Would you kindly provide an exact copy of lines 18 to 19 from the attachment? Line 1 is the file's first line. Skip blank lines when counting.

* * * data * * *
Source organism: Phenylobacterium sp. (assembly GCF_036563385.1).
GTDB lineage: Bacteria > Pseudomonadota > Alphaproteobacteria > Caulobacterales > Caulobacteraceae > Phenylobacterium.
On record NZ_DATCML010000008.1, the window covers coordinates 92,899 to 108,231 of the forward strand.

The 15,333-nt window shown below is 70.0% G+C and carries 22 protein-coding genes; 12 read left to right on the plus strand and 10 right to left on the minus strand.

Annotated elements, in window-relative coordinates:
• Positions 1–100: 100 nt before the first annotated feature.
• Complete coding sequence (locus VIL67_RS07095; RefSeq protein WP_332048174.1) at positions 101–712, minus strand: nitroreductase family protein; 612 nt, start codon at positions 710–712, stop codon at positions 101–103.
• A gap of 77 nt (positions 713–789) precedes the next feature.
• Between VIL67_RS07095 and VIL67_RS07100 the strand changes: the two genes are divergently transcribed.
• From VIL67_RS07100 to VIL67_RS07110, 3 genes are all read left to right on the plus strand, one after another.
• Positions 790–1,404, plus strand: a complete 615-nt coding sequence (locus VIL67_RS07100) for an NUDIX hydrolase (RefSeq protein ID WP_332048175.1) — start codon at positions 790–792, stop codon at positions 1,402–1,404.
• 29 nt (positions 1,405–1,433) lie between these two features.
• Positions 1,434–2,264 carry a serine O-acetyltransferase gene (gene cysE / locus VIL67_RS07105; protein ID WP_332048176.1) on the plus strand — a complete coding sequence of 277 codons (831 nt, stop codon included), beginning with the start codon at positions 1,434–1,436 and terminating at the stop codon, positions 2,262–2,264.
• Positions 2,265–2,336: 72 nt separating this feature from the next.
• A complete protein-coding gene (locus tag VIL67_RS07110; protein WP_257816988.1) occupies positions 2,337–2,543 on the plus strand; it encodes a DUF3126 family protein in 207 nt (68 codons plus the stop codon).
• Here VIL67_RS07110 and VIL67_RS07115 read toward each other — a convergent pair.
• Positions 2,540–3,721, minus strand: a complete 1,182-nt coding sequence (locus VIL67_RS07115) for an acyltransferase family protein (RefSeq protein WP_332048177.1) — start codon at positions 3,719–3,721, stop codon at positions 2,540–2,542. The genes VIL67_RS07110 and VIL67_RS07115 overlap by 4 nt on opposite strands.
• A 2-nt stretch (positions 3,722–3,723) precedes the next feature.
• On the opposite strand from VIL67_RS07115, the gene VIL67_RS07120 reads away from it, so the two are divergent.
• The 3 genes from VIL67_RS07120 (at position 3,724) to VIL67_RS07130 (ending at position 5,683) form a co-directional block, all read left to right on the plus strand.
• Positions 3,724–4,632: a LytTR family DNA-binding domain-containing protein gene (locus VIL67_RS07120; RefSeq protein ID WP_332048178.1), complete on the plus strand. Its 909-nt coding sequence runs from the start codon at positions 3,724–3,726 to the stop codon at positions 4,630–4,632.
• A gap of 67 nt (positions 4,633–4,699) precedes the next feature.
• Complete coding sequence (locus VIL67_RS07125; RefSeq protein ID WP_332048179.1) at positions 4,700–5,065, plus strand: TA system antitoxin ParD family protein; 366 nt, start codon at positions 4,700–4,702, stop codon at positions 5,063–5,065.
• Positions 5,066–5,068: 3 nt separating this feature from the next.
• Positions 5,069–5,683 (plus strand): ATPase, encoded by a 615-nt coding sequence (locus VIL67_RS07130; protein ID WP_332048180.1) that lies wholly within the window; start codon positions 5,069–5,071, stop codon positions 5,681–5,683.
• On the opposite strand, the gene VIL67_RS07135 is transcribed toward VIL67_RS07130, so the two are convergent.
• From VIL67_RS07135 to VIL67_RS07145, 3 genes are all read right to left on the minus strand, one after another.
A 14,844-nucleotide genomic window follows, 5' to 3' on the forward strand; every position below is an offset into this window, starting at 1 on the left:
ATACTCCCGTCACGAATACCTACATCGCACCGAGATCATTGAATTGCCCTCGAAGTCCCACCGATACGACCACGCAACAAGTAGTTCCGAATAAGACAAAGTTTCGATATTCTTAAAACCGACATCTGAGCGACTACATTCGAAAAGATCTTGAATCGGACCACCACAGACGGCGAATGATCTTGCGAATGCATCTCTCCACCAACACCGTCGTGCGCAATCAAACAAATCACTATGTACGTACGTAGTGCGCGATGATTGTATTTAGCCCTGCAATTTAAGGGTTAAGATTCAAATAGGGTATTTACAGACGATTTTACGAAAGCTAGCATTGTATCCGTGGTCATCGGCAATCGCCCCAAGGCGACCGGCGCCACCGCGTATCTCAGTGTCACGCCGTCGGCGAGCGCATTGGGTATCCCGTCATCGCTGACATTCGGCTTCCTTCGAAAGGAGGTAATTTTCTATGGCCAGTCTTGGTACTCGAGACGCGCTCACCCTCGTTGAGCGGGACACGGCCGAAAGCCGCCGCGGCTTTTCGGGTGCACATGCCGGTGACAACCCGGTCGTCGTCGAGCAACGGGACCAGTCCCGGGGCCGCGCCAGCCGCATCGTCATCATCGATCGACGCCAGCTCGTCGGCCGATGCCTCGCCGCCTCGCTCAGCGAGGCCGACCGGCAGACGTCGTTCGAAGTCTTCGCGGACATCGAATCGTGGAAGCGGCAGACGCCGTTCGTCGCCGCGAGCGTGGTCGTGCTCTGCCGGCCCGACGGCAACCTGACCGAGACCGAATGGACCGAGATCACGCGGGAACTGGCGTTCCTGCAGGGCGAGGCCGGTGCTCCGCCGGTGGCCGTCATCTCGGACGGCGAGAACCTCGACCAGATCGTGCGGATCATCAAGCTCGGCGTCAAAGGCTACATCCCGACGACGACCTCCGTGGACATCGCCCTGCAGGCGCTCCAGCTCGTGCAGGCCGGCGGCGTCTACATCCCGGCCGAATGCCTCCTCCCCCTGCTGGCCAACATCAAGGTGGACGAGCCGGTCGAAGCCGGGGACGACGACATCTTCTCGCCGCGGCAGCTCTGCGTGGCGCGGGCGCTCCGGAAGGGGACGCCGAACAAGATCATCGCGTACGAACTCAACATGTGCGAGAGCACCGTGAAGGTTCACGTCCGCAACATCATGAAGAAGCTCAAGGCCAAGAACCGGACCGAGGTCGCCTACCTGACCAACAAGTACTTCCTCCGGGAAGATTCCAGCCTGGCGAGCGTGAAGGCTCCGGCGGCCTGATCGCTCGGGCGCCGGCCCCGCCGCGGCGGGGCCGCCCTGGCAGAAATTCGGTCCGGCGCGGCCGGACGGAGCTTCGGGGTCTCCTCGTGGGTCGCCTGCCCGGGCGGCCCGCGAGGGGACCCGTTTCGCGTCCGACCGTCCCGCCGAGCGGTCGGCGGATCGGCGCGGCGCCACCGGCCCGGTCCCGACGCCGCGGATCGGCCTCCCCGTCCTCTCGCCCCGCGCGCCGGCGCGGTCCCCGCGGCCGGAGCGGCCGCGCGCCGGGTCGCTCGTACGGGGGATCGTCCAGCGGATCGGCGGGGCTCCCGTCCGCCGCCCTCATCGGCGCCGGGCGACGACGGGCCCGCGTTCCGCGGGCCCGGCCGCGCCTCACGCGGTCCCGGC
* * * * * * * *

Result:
• A 2-nt stretch (positions 3,722–3,723) precedes the next feature.
• On the opposite strand from VIL67_RS07115, the gene VIL67_RS07120 reads away from it, so the two are divergent.